By Elena Pakhomova
Irina Antonova is a force to be reckoned with. As head of the Pushkin Museum of Fine Arts in Moscow, a role she has been in for close to seven decades, the 91-year-old has shown herself to be outspoken and tenacious. She has resisted attempts by the German state to take back art looted by the Red Army at the end of World War Two on Joseph Stalin’s orders and has pushed ahead with exhibitions of artists such as Malevich and Kandinsky at times when their work was banned.
More recently, in a live phone-in show featuring Vladimir Putin, the grand dame of the Russian art world called upon the president to restore the State Museum of Modern Western Art, an institution that was shuttered in 1948 at Stalin’s request, for displaying “bourgeois” and “dangerous” artworks by modern masters such as Monet, Renoir and Gauguin. Despite having the backing of some of the art world, Antonova’s appeal has rankled the top brass at the world-famous Hermitage Museum in St Petersburg, who would be obliged to surrender some of their finest artworks to fill the walls of the proposed Moscow gallery.
Irina Antonova, the head of the Pushkin Museum of Fine Arts. Photograph: RIA Novosti
The State Museum of Modern Western Art had the honour of being the world’s first government-backed modern art museum. It was opened in 1919, nine years before the MoMA in New York, and was filled with paintings from two prolific art collectors: Sergei Shchukin, a cloth merchant, and Ivan Morozov, a textile manufacturer. The pair, who often competed for artworks, acquired a taste for modern French art and amassed collections that included paintings by Monet, Matisse and Picasso, which they displayed in their palatial Moscow homes. Both men fled Russia following the 1917 October Revolution and their collections went on to form the State Museum of Modern Western Art.
In 1948, the museum was closed and the collection was hastily divvied up between the Pushkin and Hermitage museums. Antonova, who first visited the State Museum of Modern Western Art as a student, has been angling for the artworks to be reunited under one roof for a number of years now. She has proposed providing a building for the collection, and spearhead the museum’s restoration before stepping aside. “We have to restore historical justice,” she said to Putin during the call-in, before later telling journalists: “If I don’t raise this issue, no one will. This is not self-assurance but I know the situation very well and perhaps I’m one of the few living people who saw the museum before its closure.”
“Instead of buying football clubs, we could create new collections or add to existing ones”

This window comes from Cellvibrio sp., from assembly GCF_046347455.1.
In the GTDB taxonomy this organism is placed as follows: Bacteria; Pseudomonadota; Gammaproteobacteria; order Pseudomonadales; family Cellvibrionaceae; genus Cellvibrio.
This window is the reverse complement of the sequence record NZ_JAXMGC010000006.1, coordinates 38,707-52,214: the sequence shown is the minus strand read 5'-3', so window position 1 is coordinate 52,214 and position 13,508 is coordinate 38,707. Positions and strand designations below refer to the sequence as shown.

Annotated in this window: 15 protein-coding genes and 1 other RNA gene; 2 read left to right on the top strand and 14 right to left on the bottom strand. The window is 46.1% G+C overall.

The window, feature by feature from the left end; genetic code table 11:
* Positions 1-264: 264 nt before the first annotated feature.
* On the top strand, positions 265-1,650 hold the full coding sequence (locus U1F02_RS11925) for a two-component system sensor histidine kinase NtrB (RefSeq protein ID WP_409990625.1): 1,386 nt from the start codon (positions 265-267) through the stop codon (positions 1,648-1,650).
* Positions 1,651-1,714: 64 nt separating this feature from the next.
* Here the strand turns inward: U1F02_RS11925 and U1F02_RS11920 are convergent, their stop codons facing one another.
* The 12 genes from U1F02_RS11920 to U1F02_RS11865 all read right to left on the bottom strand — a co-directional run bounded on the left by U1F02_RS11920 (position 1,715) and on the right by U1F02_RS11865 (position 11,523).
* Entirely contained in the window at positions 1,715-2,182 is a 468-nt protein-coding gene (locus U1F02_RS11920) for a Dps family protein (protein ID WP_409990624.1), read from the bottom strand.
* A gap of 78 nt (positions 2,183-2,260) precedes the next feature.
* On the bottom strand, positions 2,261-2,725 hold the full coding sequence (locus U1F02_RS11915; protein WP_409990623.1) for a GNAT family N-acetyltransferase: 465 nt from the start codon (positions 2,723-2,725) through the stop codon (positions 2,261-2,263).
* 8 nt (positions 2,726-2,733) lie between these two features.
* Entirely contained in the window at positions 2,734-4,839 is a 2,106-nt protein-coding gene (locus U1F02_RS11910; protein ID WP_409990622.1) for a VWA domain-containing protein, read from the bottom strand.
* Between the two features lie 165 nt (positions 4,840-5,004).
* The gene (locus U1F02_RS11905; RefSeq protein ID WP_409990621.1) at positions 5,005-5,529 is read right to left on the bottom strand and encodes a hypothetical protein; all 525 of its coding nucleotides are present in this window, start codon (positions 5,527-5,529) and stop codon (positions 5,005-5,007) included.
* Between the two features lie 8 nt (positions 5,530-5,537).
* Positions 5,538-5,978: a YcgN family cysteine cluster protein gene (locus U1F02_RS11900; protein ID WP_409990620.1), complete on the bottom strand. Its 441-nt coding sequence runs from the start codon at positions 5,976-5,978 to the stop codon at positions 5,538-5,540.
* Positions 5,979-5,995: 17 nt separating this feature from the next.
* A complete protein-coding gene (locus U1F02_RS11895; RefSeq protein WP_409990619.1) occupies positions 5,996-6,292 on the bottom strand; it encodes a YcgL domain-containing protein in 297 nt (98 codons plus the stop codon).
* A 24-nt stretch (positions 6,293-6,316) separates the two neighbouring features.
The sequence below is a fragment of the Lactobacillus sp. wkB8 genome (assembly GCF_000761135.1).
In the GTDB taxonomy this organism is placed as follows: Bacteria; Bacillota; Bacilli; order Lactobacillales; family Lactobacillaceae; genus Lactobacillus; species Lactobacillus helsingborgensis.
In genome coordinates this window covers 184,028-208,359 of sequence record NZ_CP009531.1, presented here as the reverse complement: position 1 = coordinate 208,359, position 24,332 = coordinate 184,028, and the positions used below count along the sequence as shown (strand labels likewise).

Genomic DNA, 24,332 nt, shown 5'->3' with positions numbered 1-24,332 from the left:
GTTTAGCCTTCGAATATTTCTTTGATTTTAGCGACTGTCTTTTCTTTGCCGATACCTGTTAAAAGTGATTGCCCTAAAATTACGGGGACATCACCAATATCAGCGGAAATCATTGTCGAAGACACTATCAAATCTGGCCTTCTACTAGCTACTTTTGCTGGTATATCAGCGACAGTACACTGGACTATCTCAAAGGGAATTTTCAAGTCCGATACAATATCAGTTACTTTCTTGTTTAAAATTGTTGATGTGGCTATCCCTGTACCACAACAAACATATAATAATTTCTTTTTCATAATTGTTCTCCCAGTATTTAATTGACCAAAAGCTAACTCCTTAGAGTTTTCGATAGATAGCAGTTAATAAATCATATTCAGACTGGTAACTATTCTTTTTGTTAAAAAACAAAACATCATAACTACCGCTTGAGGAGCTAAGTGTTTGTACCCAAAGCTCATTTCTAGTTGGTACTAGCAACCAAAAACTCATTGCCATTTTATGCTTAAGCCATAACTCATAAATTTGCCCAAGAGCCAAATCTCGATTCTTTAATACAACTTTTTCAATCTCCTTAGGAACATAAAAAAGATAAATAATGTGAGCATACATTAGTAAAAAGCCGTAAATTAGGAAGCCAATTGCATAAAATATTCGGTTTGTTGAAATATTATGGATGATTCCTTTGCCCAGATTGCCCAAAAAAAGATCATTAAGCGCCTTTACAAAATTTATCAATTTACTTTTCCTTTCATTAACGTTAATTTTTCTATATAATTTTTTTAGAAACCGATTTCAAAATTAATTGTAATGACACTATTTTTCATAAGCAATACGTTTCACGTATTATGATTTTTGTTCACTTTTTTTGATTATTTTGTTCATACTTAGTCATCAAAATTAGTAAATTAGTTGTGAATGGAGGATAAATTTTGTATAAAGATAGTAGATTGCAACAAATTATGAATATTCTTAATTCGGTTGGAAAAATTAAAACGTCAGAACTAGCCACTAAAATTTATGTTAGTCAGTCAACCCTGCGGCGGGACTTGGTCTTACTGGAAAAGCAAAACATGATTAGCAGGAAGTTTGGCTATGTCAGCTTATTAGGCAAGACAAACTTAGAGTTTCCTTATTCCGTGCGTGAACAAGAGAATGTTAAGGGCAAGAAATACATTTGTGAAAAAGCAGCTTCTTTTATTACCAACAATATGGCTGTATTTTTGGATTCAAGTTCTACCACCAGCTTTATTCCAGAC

Hermitage director Mikhail Piotrovsky has dismissed Antonova’s request as a regrettable public airing of an internal industry dispute. “This new attempt to break up the Hermitage is a crime against the stability of the whole museum landscape in Russia,” he told the government daily Rossiyskaya Gazeta. His reluctance to give up the art that has made the Hermitage a world-class destination is unsurprising. Following the division of artworks under Stalin, 316 paintings, including gems such as Picasso’s Absinthe Drinker, were sent to St Petersburg where they were less likely to be buried under future governmental decrees on “dangerous art”. “Matisse’s The Dance at the Hermitage is a world-renowned cliché,” art critic Elena Myanikina told The Calvert Journal. “Can you imagine if it was taken away?”
The debate over the State Museum of Modern Western Art has rapidly gathered steam with the majority of those in the art world concluding that while Antonova’s ambition is worthy and the idea will ultimately prove futile. According to Natalia Semenova, art historian and author of Selling Russia’s Treasures, the controversy that could ensue would neither boost Moscow’s profile as a cultural destination nor make modern art a hit among Russians. “We all understand what a shock it would be to the Russian and global museum community if we created a precedent of redistributing museum collections,” says Semenova, who along with others in her field has offered another suggestion: a virtual museum.
Absinthe Drinker (1901), Pablo Picasso
Meanwhile, speaking on Ekho Moskvy radio station, Mikhail Kamensky, head of Sotheby’s in Russia, said that what Moscow was missing was a museum containing more contemporary artworks. “Let’s have the Impressionists, Monet, Cubist art but then let’s have Damien Hirst, Francis Bacon,” he said. “That’s the problem — we don’t have a museum of actual new art … Instead of buying football clubs, we could create new collections or add to existing ones.”
Only someone with Antonova’s standing could be so bold as to take her request straight to the top and by doing so, openly challenge Piotrovsky and risk sparking scandal. Her clout in the art world has guaranteed her the president’s ear — after the live discussion, Putin ordered government experts to look into Antonova’s request by 15 June. “I’ve never seen cultural business happen so quickly in this country,” noted Kamesnky. Semonova was equally surprised at the quick development. “Perhaps the state has tossed another bone to the art community to distract attention from real problems such as the lack of finance, the destruction of monuments and poor art education,” she says. “On the other hand, the state could admit the mistakes of the Soviet government and show a readiness to review them. It’s hard to say at this point.”